Remember the days of sit-ups past, where a fitness teacher instructed you to flatten your back into the mat and crunch, crunch, crunch? The reason you were told to do this, if you recall, was to protect your low back. Isn’t it ironic, then, that millions of collective curls later, we have become a nation of back pain sufferers?
So let’s examine the premise that flattening one’s back into the mat “protects” the low back, and see the logic and limitations of this method. Last week, I described and lauded the Pelvic Tilt as a means to developing a relationship with your lower abdominal region. Just as your fitness instructor told you, pressing your back into the mat does have a strengthening effect on the lower fibers of the rectus abdominus (the six pack muscle), provided that the flattening motion occurs through abdominal effort rather than pushing with the legs. For those who are particularly weak in their lower abs, flattening the low back is important and effective for developing awareness and strength. However, our culture is so focused on midriff tone that we ignored what was going on in the back body while our front body was getting ripped.
Most of our muscles work in pairs (or complexes) that aid and support movement. While one muscle contracts on one side of the body to make our bones move (the agonist), another muscle on the other side of the body stretches (the antagonist) to allow for that movement. A clear example of this is the bicep/tricep relationship in our arms. Pick up a sack of groceries, and you can feel the front of the arm contract. Now, keep holding up those groceries, and feel the back of the arm. Notice that it, too, is moving, but it is elongating to allow for the arm to bend.
Our abdominal muscles and our back muscles have a similar, albeit more complicated, relationship. When we did daily crunches with our backs pressed into the mat, our abdominal muscles were shortening and becoming tight. But our back muscles weren’t just standing at the ready—they were elongating to make space for the trunk to move. Crunch after crunch we were over stretching our low back muscles and tightening our front muscles creating a very unhealthy postural habit of tucking the pelvis in stance. Our natural lumbar curve was gradually diminishing and our spinal discs were bearing an unusual load. Combine weakened back muscles with hours of sitting at the computer and voila! Back problems.
Enter the concept of “Neutral Pelvis”—a vexing Pilates term that new practitioners have trouble understanding. Instead of doing all of that crunching with our spines in a consistently lengthened position, modern Pilates theory posits that doing those same small crunches while maintaining our natural lumbar curve allows our back muscles and our abdominal muscles to tone together as they would in stance. And, though not covered this week, maintaining a neutral pelvis throughout a variety of movements (not just endless sit-ups) provides a functional foundation for core support.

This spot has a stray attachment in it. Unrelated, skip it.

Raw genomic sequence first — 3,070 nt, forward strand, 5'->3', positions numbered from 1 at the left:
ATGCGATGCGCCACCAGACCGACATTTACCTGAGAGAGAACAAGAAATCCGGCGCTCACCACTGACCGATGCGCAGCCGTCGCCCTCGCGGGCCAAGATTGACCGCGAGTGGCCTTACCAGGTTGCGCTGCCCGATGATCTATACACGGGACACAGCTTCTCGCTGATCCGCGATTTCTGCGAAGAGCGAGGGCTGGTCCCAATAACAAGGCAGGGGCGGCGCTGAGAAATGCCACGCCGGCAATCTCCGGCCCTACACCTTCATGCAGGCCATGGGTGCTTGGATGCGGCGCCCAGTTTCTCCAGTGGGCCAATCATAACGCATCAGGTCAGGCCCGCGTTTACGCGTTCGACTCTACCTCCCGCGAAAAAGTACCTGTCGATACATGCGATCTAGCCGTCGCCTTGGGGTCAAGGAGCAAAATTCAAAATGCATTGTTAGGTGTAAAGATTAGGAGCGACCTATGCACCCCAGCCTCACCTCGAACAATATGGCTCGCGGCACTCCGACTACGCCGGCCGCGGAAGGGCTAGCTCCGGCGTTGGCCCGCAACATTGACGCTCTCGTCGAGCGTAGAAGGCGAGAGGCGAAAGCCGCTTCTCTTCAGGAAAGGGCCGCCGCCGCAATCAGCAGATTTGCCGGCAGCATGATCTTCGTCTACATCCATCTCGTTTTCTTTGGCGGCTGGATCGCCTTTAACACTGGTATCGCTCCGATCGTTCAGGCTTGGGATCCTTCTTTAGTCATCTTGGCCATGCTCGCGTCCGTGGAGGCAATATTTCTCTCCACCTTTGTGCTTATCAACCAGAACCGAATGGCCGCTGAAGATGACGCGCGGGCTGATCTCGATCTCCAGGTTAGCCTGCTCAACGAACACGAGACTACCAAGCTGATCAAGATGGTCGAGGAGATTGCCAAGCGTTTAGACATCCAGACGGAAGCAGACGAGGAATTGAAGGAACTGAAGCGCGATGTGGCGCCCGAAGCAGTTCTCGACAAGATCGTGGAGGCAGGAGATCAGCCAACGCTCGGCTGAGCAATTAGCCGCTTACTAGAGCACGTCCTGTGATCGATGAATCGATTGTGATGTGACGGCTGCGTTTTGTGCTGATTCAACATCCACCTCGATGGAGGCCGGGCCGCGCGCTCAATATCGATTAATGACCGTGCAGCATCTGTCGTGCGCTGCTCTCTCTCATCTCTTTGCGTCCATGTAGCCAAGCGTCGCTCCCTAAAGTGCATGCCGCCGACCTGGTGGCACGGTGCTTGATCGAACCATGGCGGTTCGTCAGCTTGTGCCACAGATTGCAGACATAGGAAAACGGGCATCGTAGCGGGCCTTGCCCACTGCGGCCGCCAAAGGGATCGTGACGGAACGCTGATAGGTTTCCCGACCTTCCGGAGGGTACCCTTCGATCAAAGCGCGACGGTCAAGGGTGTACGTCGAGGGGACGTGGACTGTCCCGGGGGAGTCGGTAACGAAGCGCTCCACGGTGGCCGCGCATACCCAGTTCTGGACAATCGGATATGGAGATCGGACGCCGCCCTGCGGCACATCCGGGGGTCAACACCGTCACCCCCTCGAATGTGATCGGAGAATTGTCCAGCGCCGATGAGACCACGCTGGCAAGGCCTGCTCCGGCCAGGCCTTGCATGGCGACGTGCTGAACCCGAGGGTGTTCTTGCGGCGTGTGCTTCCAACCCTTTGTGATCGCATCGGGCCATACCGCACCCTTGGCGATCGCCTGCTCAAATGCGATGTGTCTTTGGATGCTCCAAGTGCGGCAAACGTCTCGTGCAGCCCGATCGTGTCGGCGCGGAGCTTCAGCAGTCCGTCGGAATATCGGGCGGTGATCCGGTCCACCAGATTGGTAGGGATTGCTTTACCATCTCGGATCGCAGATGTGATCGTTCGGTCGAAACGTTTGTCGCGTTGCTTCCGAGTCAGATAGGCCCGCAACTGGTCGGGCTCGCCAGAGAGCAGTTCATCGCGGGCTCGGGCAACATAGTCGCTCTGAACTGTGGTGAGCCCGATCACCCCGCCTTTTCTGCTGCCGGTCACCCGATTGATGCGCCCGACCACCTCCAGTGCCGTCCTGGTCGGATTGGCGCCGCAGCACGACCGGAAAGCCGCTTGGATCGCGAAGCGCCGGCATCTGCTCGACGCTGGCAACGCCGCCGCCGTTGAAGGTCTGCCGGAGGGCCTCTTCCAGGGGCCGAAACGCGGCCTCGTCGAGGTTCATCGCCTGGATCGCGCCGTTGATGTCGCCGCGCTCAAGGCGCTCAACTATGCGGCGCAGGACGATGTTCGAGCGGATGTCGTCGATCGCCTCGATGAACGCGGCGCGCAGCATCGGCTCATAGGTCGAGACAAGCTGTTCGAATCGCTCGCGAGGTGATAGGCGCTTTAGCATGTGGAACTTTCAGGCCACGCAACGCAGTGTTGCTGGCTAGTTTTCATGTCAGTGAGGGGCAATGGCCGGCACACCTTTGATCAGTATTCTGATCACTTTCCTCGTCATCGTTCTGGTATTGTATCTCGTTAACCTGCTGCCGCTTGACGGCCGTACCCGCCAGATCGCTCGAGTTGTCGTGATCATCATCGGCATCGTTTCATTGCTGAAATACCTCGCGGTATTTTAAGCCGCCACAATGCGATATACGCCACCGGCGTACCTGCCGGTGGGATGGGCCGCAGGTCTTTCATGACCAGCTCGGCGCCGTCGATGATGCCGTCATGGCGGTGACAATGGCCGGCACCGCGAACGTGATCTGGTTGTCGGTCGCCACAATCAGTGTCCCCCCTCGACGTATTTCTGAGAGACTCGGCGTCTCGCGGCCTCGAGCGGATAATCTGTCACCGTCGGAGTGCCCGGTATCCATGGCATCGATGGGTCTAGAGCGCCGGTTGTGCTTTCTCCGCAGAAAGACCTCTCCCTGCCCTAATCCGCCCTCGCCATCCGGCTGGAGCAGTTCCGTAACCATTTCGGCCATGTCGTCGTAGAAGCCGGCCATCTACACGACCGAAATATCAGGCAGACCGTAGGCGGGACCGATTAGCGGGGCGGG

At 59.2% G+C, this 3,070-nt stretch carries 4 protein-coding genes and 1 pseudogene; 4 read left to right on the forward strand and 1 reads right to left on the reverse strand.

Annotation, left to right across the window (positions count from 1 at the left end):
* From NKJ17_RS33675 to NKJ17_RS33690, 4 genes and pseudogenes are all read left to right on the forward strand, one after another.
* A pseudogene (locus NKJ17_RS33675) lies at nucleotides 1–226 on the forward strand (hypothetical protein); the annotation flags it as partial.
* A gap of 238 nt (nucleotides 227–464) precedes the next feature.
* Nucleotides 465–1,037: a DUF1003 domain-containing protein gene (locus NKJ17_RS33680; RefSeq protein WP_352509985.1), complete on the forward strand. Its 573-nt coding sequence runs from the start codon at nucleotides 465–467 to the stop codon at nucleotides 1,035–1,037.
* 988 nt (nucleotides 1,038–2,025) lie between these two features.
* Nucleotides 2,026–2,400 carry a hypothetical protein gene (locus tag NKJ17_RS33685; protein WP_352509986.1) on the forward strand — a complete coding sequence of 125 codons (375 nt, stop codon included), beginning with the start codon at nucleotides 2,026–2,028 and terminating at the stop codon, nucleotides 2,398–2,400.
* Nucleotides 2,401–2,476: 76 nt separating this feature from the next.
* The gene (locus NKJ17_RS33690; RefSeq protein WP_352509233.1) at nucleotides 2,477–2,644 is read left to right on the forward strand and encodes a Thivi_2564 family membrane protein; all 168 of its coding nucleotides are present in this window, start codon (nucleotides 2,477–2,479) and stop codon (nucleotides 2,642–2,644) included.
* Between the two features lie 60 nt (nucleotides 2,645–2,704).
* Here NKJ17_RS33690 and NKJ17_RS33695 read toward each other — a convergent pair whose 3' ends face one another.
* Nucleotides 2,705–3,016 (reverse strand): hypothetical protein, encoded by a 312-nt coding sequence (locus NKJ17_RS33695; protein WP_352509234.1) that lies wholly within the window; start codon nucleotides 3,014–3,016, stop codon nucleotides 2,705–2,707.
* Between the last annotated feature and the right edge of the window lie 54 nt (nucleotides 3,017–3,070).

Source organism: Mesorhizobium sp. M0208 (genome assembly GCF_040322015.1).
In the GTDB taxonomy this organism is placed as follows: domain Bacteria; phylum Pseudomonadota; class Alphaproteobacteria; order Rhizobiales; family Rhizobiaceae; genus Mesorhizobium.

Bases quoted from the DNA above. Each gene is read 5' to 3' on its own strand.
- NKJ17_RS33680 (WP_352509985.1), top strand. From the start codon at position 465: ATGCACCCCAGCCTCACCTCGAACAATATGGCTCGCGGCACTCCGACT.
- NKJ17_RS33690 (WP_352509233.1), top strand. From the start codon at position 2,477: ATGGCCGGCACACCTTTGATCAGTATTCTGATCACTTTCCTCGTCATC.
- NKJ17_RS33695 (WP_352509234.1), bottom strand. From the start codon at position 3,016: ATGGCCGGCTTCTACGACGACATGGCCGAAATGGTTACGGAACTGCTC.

To find neutral pelvis:
• Start by pelvic tilting for a few minutes.
• Feel the outer ranges of your back arching and flattening.
• Come to the center where you are half way between your arch and your flat back.
• Place the heels of your hands on your hip bones and your fingers angled in on your pubic bone. If you are in neutral pelvis, these three bones will be on the same plane. Your fingers will not be above or below your palms. In other words, if you were to lay a pane of glass on your hip bones and pubic bone, it would be level.
Once you have achieved neutral pelvis, interlace your fingers and bring your hands behind your head (to support your head and neck). Try lifting your head, neck and chest off the mat (keeping your low ribs on the mat) and see if you can maintain neutral pelvis. If you are not used to doing this, it will seem counterintuitive, but I urge you to keep going. You will begin to feel a different sort of abdominal contraction that starts at the base of the body (the pelvic floor) and engages the muscles between your pubic bone and belly button without compressing the area under your sternum. One sign of success is that there will be an intense core sensation without restricting your breath. You will be able to maintain a gentle curve in your low back toning your back extensors without strain. And you will begin to feel this tone when you are standing and walking.
Now you have two exercises you can perform on your own to build basic core strength:
• Pelvic Tilts
• Chest Lifts
I encourage you to practice both this week in preparation for next week’s discussion of the breath.